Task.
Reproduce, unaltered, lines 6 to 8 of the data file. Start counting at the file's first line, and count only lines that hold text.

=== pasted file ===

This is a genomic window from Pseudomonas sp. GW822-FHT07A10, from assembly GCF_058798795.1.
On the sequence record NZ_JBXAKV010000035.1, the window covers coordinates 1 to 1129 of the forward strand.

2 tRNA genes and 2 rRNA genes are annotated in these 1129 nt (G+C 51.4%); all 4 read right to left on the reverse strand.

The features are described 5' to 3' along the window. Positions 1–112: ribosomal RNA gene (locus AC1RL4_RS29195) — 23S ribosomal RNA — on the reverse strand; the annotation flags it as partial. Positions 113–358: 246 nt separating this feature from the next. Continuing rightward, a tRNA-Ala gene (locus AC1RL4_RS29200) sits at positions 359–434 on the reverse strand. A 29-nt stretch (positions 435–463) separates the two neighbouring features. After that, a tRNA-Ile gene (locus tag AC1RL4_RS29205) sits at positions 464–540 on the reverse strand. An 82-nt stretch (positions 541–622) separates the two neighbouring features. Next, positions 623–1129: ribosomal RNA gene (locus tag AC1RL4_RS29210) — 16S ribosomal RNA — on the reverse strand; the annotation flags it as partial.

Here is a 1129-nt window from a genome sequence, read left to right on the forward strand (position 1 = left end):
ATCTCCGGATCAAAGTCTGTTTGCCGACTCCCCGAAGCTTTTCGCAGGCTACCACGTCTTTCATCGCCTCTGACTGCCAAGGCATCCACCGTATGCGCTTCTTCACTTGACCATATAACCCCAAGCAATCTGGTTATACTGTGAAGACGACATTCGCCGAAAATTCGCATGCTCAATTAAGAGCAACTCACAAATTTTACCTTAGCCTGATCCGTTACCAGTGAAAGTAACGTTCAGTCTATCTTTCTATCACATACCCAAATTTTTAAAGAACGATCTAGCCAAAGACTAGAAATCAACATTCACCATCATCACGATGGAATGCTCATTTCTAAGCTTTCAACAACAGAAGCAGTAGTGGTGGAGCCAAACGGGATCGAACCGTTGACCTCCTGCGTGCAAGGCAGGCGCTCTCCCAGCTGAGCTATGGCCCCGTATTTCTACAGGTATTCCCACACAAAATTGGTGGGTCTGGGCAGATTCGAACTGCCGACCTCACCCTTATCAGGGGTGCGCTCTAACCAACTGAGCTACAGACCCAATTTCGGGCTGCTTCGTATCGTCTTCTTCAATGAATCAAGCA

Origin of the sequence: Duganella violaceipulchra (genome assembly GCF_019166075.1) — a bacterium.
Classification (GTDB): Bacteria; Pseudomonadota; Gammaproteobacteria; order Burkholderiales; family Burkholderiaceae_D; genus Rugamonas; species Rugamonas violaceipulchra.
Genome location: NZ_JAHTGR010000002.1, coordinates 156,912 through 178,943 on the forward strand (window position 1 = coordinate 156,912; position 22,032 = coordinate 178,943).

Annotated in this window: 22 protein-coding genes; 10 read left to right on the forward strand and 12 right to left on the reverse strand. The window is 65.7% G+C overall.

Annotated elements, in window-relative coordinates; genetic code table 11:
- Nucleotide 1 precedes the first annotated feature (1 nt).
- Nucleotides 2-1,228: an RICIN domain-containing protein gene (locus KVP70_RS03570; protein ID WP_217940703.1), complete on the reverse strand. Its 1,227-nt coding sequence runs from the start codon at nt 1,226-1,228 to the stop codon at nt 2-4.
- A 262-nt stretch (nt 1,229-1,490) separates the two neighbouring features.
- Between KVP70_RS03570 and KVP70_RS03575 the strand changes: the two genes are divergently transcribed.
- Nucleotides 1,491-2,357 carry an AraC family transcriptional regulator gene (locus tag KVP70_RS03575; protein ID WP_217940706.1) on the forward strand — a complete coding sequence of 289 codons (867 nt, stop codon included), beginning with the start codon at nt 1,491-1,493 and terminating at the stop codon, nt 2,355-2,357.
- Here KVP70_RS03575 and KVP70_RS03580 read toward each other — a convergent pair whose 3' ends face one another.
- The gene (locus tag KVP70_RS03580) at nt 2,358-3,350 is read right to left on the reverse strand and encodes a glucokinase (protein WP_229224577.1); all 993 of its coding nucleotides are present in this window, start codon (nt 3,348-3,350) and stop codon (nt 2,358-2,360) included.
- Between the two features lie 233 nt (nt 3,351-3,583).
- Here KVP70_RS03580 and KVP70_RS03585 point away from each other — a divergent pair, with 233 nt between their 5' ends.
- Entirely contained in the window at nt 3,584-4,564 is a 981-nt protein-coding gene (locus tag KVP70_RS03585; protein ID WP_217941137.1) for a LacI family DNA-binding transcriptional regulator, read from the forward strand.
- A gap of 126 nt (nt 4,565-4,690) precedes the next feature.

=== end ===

ATCTCCGGATCAAAGTCTGTTTGCCGACTCCCCGAAGCTTTTCGCAGGCTACCACGTCTTTCATCGCCTCTGACTGCCAAGGCATCCACCGTATGCGCTTCTTCACTTGACCATATAACCCCAAGCAATCTGGTTATACTGTGAAGACGACATTCGCCGAAAATTCGCATGCTCAATTAAGAGCAACTCACAAATTTTACCTTAGCCTGATCCGTTACCAGTGAAAGTAACGTTCAGTCTATCTTTCTATCACATACCCAAATTTTTAAAGAACGATCTAGCCAAAGACTAGAAATCAACATTCACCATCATCACGATGGAATGCTCATTTCTAAGCTTTCAACAACAGAAGCAGTAGTGGTGGAGCCAAACGGGATCGAACCGTTGACCTCCTGCGTGCAAGGCAGGCGCTCTCCCAGCTGAGCTATGGCCCCGTATTTCTACAGGTATTCCCACACAAAATTGGTGGGTCTGGGCAGATTCGAACTGCCGACCTCACCCTTATCAGGGGTGCGCTCTAACCAACTGAGCTACAGACCCAATTTCGGGCTGCTTCGTATCGTCTTCTTCAATGAATCAAGCA

Origin of the sequence: Duganella violaceipulchra (genome assembly GCF_019166075.1) — a bacterium.
Classification (GTDB): Bacteria; Pseudomonadota; Gammaproteobacteria; order Burkholderiales; family Burkholderiaceae_D; genus Rugamonas; species Rugamonas violaceipulchra.